OSTEOARTHRITIS IN ATHLETES
Gabe Mirkin, M.D.
Former champion athletes are at high risk for degenerative arthritis requiring eventual hip and knee
replacements (1), but that doesn't mean that you should stop exercising.
Champion athletes often train through pain and compete when they are injured. You should never do
that. Your body talks to you. If your hip or knee hurts when you exercise, stop exercising. If the pain
returns every time that you run, stop running and find another sport. Most former athletes who end up
with joint replacement surgery had major injuries that came from exercising when they should have
rested, or traumatic injury that damaged cartilages.
Damaged cartilages never heal, so most people who have proven damage to their cartilage in their joints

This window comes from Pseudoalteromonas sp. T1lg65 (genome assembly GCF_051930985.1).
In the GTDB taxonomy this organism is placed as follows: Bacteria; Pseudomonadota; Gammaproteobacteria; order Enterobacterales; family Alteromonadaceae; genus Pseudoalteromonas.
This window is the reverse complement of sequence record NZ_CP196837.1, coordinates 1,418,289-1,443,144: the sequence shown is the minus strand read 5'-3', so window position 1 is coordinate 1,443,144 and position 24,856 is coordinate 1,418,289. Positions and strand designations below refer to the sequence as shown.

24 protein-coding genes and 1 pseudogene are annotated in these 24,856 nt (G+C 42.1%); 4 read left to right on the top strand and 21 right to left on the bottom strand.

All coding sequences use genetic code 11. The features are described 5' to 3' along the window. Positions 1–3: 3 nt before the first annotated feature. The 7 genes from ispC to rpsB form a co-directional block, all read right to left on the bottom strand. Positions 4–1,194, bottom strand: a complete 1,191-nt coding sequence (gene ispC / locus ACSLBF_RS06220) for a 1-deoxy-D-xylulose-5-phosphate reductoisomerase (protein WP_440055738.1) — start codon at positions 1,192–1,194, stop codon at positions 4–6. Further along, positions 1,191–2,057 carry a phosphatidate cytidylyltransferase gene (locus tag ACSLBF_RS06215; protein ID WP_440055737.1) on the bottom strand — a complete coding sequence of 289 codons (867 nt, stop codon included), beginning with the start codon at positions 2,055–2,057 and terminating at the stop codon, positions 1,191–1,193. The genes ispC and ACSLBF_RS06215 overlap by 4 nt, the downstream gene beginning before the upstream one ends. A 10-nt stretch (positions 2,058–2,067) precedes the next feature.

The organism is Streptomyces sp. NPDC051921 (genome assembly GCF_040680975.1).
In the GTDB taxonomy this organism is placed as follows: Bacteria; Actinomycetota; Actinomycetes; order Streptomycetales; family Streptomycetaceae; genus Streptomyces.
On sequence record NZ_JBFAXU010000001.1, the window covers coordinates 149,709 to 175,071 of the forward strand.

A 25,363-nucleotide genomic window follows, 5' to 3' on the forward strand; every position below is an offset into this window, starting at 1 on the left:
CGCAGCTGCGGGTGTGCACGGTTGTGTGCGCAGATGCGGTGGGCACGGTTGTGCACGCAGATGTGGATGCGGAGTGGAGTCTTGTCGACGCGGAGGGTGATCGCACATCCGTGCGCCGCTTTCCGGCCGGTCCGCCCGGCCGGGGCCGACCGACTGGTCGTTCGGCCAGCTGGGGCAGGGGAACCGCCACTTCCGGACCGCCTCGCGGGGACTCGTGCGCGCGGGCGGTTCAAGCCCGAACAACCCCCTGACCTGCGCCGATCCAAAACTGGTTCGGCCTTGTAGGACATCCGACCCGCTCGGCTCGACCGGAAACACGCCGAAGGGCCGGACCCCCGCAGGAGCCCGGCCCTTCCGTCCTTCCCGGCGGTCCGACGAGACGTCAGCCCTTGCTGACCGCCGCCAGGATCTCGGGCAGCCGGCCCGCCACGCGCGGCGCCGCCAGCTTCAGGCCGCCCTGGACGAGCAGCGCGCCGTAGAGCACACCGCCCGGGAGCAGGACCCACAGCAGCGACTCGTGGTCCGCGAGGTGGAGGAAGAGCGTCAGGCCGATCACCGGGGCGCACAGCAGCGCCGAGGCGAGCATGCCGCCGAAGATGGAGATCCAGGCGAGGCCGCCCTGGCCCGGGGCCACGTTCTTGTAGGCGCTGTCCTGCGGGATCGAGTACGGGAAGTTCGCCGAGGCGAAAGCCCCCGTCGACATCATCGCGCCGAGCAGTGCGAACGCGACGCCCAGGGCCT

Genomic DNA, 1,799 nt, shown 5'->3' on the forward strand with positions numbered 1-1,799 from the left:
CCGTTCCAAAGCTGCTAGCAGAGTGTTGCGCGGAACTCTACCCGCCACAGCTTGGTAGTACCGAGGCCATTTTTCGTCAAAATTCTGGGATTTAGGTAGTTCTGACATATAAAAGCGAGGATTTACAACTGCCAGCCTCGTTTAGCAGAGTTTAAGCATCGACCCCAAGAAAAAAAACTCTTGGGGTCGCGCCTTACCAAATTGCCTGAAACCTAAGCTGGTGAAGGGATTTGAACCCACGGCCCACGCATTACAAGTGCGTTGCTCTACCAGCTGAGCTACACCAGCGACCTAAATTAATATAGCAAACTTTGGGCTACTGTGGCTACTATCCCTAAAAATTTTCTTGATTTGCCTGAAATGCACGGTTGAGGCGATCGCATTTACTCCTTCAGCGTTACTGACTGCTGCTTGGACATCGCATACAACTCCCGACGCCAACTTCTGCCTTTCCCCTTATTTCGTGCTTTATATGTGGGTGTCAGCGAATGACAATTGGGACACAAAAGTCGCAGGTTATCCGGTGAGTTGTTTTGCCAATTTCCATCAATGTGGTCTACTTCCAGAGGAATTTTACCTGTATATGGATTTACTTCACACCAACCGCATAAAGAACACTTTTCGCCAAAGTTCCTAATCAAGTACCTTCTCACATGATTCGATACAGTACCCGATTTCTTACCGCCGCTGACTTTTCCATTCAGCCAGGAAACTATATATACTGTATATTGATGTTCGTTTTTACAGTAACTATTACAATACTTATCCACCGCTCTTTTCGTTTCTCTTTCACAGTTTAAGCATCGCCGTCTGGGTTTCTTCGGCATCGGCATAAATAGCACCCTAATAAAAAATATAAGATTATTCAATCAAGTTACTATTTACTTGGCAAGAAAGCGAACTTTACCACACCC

should stop running and jumping because high impact when their feet hit the ground is transmitted up to
break more cartilage. Relatively safe hip and knee exercises include cycling and swimming because they
are done in a smooth rotary motion without road shock or in the water that protects the joints. When the
pain in your knee is so bad that it prevents you from sleeping, it may be time to get your knee replaced.